Trey Edwards: “Time for accountability in state government”

Trey Edwards of Victory Social Media

Trey Edwards of Victory Social Media

This past week has been another chapter in the seemingly never-ending saga involving our Governor. Despite his claims that he never took advantage of his office to protect his affair, he had a state helicopter fly his wallet to him after he drove himself to the coast to escape a confrontation over that affair with his wife. This means he used taxpayer dollars to hide his affair – otherwise, he could have just easily called a family friend to retrieve the wallet. It was the desire to keep the affair and the argument a secret that necessitated using state employees and equipment.

It is not generally a good idea to pass laws that will have a major impact on our state based on the improprieties of one man. With that being said, it is long past time for our state to implement some common-sense accountability measures. These issues have become the rule – not the exception – in Alabama politics. I have a few recommendations:

1) Recall Legislation
With the spotlight on the Governor right now and on the fact that our impeachment process for statewide officials is poorly understood, this is a prime opportunity for ambitious legislators to push a recall bill. Allow average citizens to petition for a recall election of any elected official. Since there is no possible way they can be removed for their actions during most of their term, they are more likely to abuse that privilege and vote in a manner that does not represent their constituents. Recall legislation would force every elected official to constantly be weighing each vote against their constituents’ wishes.

2) Closed Primaries
In Alabama, we do not have party registration. Democrats can vote in the Republican primaries and vice versa. This is the same thing as stockholders from one company being able to go into the stockholder’s meeting of that company’s rival, and cast votes on policy changes. What would happen? Naturally, they’d vote against that company’s best interests in order to help their side down the road. This happens on a regular basis in both state and county races. The most well-funded candidate typically has a better chance of winning elections, as they can simply spend money to get members of one party to turn out in the other’s primary to support them – or to take out potential rivals. This gives a distinct disadvantage to the candidates that are running on their beliefs – because ideology and issues are no longer a factor. We want candidates that focus on issues rather than rhetoric. These are the more pure-hearted ones – the ones that will fight for more accountability and do what they genuinely believe the right thing is to do.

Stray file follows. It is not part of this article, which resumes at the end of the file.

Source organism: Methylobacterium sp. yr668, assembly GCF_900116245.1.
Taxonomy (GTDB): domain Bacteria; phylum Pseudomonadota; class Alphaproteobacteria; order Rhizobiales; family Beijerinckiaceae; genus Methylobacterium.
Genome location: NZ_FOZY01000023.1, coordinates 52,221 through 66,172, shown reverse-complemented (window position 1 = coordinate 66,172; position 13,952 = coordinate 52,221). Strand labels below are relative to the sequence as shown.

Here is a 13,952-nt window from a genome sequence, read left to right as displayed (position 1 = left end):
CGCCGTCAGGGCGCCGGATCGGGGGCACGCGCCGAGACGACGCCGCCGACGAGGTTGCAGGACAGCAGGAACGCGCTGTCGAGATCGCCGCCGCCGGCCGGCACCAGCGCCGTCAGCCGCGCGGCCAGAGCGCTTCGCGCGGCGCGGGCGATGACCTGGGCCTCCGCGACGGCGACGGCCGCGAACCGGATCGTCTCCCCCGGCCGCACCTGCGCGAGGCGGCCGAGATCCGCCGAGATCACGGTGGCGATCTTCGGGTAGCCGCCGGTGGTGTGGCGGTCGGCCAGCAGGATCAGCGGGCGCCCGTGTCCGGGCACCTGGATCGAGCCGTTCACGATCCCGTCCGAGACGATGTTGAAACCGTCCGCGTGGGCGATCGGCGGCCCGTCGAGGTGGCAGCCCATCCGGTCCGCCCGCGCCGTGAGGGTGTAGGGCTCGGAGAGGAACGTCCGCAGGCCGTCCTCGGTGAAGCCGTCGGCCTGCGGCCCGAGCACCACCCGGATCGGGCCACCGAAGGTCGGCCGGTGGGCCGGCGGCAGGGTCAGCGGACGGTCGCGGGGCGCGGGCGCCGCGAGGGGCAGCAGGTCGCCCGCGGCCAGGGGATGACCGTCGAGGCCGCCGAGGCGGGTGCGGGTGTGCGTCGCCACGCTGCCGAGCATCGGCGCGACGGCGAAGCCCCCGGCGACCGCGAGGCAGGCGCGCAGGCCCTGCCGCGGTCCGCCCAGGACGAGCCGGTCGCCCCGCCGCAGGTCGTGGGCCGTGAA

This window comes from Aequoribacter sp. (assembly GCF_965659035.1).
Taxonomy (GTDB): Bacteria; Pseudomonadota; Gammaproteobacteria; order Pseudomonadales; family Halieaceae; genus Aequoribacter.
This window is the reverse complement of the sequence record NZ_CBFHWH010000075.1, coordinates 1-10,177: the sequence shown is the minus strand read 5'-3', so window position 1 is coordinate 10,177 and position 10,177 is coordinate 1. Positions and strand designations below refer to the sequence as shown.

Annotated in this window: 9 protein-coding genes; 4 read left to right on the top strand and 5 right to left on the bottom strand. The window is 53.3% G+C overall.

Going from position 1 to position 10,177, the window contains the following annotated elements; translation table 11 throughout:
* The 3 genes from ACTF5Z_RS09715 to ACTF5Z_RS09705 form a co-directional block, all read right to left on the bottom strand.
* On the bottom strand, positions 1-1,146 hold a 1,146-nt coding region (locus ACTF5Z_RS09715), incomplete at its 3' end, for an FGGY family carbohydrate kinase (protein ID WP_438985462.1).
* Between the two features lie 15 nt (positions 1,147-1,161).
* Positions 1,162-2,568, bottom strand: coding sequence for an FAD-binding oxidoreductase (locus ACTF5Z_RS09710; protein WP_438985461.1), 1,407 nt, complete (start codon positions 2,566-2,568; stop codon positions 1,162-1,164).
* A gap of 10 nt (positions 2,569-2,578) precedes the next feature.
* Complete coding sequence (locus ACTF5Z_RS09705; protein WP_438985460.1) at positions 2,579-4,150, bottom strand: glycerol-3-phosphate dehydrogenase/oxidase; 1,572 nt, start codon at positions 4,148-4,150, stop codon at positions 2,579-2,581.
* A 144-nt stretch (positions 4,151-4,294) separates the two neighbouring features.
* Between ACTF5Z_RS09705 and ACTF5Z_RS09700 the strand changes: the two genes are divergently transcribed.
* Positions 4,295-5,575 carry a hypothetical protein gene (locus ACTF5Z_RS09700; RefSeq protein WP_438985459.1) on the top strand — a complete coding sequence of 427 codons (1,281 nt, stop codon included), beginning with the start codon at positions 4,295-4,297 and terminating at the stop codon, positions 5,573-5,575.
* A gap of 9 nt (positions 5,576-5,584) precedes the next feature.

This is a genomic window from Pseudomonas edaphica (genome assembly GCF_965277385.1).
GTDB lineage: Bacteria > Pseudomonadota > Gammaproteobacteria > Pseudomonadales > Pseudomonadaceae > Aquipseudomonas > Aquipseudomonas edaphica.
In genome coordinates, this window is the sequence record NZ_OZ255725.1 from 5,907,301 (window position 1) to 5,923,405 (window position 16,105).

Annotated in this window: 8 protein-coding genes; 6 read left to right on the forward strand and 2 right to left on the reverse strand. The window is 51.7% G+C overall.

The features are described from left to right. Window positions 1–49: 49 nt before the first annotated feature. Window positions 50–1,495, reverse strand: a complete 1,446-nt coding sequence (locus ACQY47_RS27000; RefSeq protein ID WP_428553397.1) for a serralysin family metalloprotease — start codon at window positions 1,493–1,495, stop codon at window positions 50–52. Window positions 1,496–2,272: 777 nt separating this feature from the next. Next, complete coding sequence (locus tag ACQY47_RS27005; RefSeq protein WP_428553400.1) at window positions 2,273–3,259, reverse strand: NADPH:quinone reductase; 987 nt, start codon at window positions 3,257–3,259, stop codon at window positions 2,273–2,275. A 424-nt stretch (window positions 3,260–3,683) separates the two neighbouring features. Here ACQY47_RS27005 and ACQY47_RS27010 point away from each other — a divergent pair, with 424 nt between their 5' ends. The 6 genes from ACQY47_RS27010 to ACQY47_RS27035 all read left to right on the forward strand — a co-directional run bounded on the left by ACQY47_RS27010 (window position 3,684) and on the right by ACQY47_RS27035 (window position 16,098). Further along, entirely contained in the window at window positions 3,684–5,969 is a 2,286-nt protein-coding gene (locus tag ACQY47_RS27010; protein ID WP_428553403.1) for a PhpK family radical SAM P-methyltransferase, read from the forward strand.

3) Ethics Reform
What is the Alabama Ethics Commission’s job? Apparently, their job is to rubber-stamp any and every request from those in power. Our Speaker of the House, Mike Hubbard, is currently facing trial for 23 felony indictments – many of which were signed off on by the Ethics Commission in advance – and this will be one of Hubbard’s defenses when he goes to trial. The commission is appointed by the very people they are hired to oversee. They are not an independent third party, but rather an internal agency with zero incentive to do their job. If they actually held Hubbard accountable to any ethical standard, he would simply have them replaced. We need to reform the Ethics Commission and make it an independent agency directly subject to either the voters themselves or to a combination of the three branches of government.

Comments, critiques, or insults? Find me on Facebook or e-mail me at trey@victorysocialmedia.com

See you next week…

Trey Edwards


Trey Edwards’ political column appears weekly on ShoalsInsider.com

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